The family of Philando Castile, who was shot and killed by officer Jeronimo Yanez of the St. Anthony Police Department, has reached a $3 million settlement with the City of St. Anthony Village, Minnesota, according to a joint statement from both parties.
The settlement follows the acquittal of Yanez on June 16 of second-degree manslaughter and two counts of intentional discharge of a firearm that endangers safety.
Castile was killed July 6, 2016, during a traffic stop, and his death, as well as the acquittal of Yanez, have drawn protests across the country.
The settlement over Castile’s death is the second major settlement to be awarded to the victim of a police shooting in recent days.
The family of Michael Brown, a black teenager who was fatally shot by a white police officer in Ferguson, Missouri, settled its lawsuit against Ferguson for $1.5 million on June 23.
The Castile settlement is nearly double the amount of what the Brown family received.
“Under the terms of the settlement, Valerie Castile, as Trustee, will receive a payment in the amount of $2.995 million,” the statement says. “The settlement will be paid through the City’s coverage with the League of Minnesota Cities Insurance Trust.”
The joint statement notes that no taxpayer money from the City of St. Anthony Village will be used to fund the settlement, and that the family intends to “deal with their loss through the important work of the Philando Castile Relief Foundation,” a non-profit created to help victims of gun violence.
New dash cam video, which was released last week for the first time, reopened old wounds for those who were outraged by his shooting death nearly one year ago.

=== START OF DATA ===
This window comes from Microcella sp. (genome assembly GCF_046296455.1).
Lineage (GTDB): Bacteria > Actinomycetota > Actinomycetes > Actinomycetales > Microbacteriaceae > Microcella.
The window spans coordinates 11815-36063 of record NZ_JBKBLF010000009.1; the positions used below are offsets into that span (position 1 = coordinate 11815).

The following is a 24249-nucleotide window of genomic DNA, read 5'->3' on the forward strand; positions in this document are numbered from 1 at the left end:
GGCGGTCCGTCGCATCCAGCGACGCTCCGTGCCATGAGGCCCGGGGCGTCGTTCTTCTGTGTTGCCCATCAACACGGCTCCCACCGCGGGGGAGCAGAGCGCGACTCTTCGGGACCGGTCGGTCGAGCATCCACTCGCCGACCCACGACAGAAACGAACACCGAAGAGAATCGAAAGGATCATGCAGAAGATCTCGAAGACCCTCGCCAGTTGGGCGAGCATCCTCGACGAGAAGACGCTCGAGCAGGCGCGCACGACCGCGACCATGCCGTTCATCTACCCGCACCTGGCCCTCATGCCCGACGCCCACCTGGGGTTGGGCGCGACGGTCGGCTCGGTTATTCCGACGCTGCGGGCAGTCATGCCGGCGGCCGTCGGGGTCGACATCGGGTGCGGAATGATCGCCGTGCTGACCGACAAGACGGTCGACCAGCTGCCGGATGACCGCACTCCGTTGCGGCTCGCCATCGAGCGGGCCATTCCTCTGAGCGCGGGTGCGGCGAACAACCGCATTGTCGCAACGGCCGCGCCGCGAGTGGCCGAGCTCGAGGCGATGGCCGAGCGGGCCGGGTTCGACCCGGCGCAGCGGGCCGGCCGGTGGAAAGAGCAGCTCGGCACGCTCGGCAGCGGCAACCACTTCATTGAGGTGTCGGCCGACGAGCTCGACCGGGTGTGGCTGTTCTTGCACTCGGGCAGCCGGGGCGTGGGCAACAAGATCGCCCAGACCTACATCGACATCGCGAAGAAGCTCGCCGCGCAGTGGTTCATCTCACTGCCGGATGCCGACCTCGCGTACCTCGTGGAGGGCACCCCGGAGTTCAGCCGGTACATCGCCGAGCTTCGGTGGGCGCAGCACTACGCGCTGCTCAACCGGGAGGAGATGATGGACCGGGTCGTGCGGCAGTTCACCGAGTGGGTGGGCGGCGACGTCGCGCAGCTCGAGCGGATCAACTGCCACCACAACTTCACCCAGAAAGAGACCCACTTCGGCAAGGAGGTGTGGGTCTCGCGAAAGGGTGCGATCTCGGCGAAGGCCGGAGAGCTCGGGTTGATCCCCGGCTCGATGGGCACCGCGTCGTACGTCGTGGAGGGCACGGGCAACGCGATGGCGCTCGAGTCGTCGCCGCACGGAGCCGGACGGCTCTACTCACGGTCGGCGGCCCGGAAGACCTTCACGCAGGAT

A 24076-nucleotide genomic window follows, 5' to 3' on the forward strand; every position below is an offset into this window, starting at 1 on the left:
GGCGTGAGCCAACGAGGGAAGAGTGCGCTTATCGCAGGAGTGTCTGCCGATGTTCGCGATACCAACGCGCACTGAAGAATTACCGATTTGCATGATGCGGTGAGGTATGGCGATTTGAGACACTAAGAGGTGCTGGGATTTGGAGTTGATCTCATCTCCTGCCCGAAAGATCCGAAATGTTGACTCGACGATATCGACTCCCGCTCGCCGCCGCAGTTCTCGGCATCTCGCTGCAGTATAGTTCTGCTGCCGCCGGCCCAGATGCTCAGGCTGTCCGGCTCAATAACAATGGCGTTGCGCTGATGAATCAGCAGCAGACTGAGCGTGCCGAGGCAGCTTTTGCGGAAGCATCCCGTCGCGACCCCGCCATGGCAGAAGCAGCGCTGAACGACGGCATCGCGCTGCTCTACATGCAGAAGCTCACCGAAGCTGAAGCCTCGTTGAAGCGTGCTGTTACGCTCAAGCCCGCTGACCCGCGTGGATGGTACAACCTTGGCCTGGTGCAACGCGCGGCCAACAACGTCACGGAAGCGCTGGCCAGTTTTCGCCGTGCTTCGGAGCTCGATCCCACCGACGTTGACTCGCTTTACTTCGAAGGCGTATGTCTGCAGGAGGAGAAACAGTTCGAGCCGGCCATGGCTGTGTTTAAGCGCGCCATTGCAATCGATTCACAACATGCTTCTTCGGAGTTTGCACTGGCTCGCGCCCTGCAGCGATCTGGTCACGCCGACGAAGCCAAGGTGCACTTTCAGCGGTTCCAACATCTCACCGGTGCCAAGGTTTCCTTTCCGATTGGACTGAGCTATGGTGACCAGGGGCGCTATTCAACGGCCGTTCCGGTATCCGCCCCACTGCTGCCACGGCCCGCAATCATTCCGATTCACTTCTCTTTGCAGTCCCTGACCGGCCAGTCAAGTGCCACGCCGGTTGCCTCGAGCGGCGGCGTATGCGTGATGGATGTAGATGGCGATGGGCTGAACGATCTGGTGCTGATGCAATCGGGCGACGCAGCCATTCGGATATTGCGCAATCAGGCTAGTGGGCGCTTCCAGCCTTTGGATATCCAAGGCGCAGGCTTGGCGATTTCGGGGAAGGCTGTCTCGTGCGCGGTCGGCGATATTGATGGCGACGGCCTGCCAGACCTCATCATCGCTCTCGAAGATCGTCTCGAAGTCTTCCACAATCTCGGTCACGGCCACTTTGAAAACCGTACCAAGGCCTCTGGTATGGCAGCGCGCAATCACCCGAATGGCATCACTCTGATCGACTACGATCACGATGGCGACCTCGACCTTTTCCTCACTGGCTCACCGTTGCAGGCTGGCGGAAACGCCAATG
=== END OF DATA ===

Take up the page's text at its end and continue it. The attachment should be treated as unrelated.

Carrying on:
Yanez, who is Latino, initially encountered Castile, 32, while investigating a broken tail light on his vehicle.
Diamond Reynolds, Castile’s girlfriend, was in the car with him at the time the shooting took place, along with her 4-year-old daughter.
Reynolds live-streamed the aftermath of the shooting on Facebook Live, helping to make it a national news story.
The dash cam video shows Yanez saying, “OK. Don’t reach for it,” referring to a firearm Castile had.
“Don’t pull it out,” Yanez says, repeatedly, as he appears to draw his own weapon.
He fires multiple rounds into the car, and Reynolds’ voice can be heard screaming inside the car during the shooting.
The joint statement attempts to address the communal rift caused in the wake of Castile’s shooting death, and says that the city is working to “rebuild trust” between the police and those they serve.
“The important work of healing our community continues. The City of St. Anthony Village reaffirms its commitment to transforming its police department in partnership with the United States Department of Justice Office of Community Oriented Policing Services,” the statement says. “Through the Collaborative Reform Initiative, the City and residents are working to improve trust between the police department and the communities it serves.”